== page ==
Abstracts are invited for a session held by the GIScience Research Group (GIScRG) at the Royal Geographical Society – Institute of British Geographers International Conference 2012. The conference runs between 3rd – 5th July 2012.
More about the session:
In December 2011 The Portas Review put forward 28 recommendations to the UK government regarding the future of ‘our’ high street. Within the report and surrounding media there is a sense of ‘crisis’ associated with such spaces and by implication with the ‘moral values’ of ‘community’, ‘localism’ and ‘sense of belonging’ associated with high street. Such approaches show that attention needs to be paid the spaces of the everyday such as the UK high street to further understand what these spaces do in an economic, social and cultural sense and how changes in such spaces affect not only economic stability but orderings and understandings of such ideas as ‘local’ ‘neighbourhood’ and ‘identity’.
With approaches within the social sciences from authors such as Ingold (2007) and Massey (2005) the role of materiality and spatial practices in everyday social life is receiving increasing attention. Within this the role of the physical configuration of the built environment and its relationship to the social organisation of everyday life, much potential exists to either advance current understandings or develop new critical understandings of the role of the spaces of the built environment in social relations.
We invite proposals for papers that present critical work on change or continuity of the ‘public spaces of the everyday’, such as the suburban high street through collaborative and mixed methods approaches across a range of disciplines including GIS, architecture, anthropology and sociology. We welcome proposals that work across disciplines and in particular combine quantitative and qualitative approaches. Preference is for work that combines historical perspectives to the suburban realm and high street although we welcome submissions of critical investigation of the relationship between shifting patterns of economic, social and cultural land uses and the types of socio-spatial relations they engender in other ‘spaces’.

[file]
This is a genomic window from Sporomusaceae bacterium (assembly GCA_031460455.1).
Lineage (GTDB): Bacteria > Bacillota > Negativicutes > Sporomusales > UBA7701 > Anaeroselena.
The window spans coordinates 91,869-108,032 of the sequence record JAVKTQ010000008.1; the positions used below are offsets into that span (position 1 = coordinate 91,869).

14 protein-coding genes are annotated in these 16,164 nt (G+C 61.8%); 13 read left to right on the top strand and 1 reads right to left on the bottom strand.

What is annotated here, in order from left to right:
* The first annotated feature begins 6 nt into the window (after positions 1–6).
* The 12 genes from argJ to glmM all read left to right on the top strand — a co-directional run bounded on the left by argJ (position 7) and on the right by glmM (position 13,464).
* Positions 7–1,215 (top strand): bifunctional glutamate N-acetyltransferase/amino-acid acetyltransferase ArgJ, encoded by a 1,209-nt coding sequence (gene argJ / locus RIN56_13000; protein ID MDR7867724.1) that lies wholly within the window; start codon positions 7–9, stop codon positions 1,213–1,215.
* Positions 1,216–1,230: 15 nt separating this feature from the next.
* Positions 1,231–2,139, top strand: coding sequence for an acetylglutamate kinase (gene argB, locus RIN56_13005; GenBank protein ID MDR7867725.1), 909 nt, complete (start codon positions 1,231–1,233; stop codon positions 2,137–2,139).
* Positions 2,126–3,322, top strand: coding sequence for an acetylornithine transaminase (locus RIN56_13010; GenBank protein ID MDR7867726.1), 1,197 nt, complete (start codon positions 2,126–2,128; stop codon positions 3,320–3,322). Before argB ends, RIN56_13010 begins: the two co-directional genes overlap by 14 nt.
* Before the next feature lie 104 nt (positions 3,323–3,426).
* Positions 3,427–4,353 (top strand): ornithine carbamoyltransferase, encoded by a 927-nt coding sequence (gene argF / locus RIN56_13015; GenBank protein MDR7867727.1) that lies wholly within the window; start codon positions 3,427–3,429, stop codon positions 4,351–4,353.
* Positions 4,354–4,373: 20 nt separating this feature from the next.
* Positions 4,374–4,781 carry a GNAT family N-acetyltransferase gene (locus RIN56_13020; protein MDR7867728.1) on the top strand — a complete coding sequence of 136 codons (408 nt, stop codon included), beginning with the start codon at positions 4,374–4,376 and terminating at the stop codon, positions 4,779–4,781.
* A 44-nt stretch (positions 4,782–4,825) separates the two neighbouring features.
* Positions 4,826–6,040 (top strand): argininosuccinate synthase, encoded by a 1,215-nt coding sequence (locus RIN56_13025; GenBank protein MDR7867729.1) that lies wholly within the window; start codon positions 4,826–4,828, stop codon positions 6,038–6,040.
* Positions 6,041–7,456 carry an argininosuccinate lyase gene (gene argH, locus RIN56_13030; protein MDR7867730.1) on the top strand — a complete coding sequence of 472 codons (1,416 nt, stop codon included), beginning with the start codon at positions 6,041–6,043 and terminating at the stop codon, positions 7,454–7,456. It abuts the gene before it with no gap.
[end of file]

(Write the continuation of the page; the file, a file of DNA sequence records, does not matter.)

The GIScRG will provide one bursary for this session, sponsored by the GIScRG for a paper (co-)authored by a postgraduate student; priority will be given to postgraduate students also delivering the paper. The bursary will cover the reduced conference fee for the student for the duration of the conference. It is a requirement that the student is an RGS-IBG Postgraduate Fellow at the time the bursary is awarded [Annual membership costs from £27 (with no joining fee)].
Participants are asked to use an innovative style of presentation; to prepare a presentation with full-slide images, with a maximum of ten words per slide. We intend to accept only four presentations to allow for discussion time. The abstracts will be circulated to presenters and they will be asked to prepare responses to key ideas from all the abstracts in order to enable a useful discussion at the end of the session. Titles and abstracts (up to 500 words) for this session should be sent to both David Jeevendrampillai (david.jeevendrampillai.10[AT]ucl.ac.uk) and Ashley Dhanani (ashley.dhanani[AT]ucl.ac.uk) by Monday 9th January 2012. The session conveners (David Jeevendrampillai, Ashley Dhanani, Mordechai (Muki) Haklay and Laura Vaughan) are members of the Adaptable Suburbs project team at UCL.